|Stylistic origins||Heavy metal, thrash metal, death metal|
|Cultural origins||Early 1990s, United States and Brazil|
|Typical instruments||Electric guitar, drums, bass, vocals (screaming, growling)|
|Derivative forms||Nu metal|
Groove metal (sometimes called post-thrash, neo-thrash, power groove or simply groove) is a subgenre of heavy metal music. It is often used to describe Pantera and Exhorder. At its core, groove metal takes the intensity and sonic qualities of thrash metal and plays it at a mid-tempo, with most bands making only occasional forays into fast tempo.
Characteristics and origins
Pantera's Cowboys from Hell album from 1990 was described as "groundbreaking" and "blueprint-defining" for the groove metal genre. Ian Christe credits Sepultura's Chaos A.D. and Pantera for creating the death metal–derived music of groove metal influencing later groups in the genre during the 1990s. Exhorder's debut Slaughter in the Vatican is also considered one of the first groove metal albums, having been released in 1990, the same year as Cowboys. Groove metal bands have incorporated thrash metal, and crossover thrash. Tommy Victor of Prong claims that the attitude of groove metal came from Bad Brains.
The style has been associated with bands such as Pantera, Exhorder, Lamb of God, Sepultura, Soulfly, Cavalera Conspiracy, Gojira, Throwdown, Machine Head, Byzantine, late-period Bush-era Anthrax, Spiritual Beggars, and Texas Hippie Coalition. Some bands have gone to some lengths to avoid being labelled a groove metal band. Veteran thrash metal band Annihilator got let go by Roadrunner Records in 1993 when the groove metal trend began being promoted by the label. It utilizes down tuned thrash riffs, vocals are either death growled, screamed or hardcore shouts.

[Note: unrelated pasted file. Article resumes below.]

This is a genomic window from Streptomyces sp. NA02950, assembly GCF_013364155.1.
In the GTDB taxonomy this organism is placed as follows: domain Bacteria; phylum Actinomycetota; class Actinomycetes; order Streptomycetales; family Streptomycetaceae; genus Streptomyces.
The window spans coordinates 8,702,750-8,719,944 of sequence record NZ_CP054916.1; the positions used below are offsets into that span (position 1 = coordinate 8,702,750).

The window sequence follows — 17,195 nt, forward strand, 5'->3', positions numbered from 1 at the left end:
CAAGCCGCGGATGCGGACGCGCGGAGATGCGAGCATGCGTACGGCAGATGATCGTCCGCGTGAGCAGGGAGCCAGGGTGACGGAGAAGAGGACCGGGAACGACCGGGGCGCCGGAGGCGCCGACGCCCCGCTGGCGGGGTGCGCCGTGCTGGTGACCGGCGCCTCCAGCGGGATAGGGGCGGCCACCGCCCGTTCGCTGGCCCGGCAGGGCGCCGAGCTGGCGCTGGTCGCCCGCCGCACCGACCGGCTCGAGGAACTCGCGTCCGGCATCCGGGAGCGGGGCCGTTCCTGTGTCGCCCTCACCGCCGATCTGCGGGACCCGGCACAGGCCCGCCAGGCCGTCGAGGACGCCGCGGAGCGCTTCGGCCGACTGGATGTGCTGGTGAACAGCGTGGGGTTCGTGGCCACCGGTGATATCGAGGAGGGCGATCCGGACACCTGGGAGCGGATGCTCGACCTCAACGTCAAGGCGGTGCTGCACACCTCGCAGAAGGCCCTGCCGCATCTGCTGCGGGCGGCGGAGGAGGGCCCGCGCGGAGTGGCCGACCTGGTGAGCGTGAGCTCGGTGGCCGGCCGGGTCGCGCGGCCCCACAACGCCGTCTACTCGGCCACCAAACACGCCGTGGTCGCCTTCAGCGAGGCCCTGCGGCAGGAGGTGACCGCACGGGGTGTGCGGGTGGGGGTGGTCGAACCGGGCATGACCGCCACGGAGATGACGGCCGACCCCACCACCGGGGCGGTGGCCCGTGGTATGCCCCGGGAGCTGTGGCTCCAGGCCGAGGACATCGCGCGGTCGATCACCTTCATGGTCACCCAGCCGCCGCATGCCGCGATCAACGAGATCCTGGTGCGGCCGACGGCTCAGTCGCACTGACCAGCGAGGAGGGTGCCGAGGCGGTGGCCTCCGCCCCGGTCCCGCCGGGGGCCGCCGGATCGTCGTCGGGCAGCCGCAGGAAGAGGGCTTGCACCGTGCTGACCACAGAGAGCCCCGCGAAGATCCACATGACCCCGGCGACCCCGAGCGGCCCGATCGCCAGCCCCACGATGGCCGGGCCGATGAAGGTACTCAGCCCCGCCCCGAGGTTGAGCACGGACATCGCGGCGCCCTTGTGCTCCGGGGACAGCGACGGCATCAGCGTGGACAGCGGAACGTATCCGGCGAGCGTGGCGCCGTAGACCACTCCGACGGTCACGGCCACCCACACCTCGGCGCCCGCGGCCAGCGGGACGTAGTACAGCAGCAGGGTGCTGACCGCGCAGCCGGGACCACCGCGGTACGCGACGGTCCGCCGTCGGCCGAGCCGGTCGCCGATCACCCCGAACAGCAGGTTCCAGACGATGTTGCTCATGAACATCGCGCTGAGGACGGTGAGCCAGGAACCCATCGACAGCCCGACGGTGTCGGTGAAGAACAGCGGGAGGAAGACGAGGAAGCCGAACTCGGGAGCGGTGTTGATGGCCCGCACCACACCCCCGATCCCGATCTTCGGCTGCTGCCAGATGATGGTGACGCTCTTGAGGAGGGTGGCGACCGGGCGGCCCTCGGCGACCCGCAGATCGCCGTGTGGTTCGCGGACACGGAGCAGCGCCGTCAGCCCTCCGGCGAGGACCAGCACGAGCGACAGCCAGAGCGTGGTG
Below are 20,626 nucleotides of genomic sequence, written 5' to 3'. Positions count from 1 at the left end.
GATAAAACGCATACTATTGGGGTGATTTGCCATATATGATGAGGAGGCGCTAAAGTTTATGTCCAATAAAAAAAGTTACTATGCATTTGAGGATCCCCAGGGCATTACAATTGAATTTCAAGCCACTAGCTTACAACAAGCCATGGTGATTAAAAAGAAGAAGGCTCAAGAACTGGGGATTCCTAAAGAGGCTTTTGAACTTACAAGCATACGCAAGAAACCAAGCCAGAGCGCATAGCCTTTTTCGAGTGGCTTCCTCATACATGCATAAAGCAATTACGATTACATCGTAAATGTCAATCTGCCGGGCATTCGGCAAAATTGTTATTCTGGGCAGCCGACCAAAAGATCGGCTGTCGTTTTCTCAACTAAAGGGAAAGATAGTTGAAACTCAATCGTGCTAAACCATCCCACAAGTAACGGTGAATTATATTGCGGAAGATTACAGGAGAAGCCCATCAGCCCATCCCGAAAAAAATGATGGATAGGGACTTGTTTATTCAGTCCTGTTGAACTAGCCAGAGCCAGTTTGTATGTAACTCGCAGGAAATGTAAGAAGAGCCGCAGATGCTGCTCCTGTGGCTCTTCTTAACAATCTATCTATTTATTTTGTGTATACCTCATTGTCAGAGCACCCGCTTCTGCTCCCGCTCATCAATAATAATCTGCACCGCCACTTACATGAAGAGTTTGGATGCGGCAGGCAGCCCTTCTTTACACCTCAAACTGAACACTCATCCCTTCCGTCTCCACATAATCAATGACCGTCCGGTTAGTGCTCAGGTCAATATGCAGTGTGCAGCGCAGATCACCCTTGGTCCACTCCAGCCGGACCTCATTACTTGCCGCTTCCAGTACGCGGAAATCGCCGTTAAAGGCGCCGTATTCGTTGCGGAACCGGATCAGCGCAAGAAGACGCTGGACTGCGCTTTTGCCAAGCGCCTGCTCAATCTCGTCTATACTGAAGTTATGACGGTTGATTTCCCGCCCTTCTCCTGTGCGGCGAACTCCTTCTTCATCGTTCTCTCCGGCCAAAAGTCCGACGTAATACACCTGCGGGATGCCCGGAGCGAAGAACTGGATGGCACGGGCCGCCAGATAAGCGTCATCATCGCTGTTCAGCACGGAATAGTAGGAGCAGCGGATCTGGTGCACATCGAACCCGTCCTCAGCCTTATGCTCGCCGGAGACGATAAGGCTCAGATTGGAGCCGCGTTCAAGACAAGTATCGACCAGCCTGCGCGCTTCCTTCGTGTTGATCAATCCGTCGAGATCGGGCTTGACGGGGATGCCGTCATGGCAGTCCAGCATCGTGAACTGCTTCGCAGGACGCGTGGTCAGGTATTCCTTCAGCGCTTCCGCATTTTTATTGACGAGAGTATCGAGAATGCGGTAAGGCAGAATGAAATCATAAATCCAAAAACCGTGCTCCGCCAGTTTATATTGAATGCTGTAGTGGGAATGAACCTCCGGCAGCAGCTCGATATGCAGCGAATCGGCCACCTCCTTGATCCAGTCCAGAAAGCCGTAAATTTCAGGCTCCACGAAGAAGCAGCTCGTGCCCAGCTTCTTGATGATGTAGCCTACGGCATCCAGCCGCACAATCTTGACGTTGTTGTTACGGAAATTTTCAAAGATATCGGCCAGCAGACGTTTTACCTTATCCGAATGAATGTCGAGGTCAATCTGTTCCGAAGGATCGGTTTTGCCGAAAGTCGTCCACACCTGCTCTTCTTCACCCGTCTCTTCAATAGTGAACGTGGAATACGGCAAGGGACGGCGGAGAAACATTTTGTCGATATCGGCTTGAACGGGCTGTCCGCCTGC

Influence in other genres
Pioneering groove metal bands such as Pantera (originally a glam metal and speed metal band in the 1980s) and Sepultura (originally playing thrash metal and death metal) laid the foundations for nu metal in the 1990s and the further development in the 2000s of metalcore (which started in the 1980s). Nu metal utilizes downtuned riffs, a more hip hop influenced beat accessible to rapping and turntablism and groove metal rhythms, while frequently lacking guitar solos and complex picking. Metalcore emphasizes general heavy metal characteristics as well as breakdowns, which are slower, intense passages that are conducive to moshing.
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As close to death metal as any other gold-selling record before it, Chaos A.D. stripped down Sepultura's sound into a coarse metallic loop. The CD sold half a million copies, and alongside Pantera the band forged a streetwise, death-derived groove metal that inspired an upcoming generation of mavens in the 1990s.
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Howie Abrams (NYHC scene): Mosh style was slower, very tribal – like a Reggae beat adapted to Hardcore. (...) It was an outbreak of dancing with a mid-tempo beat driven by floor tom and snare.
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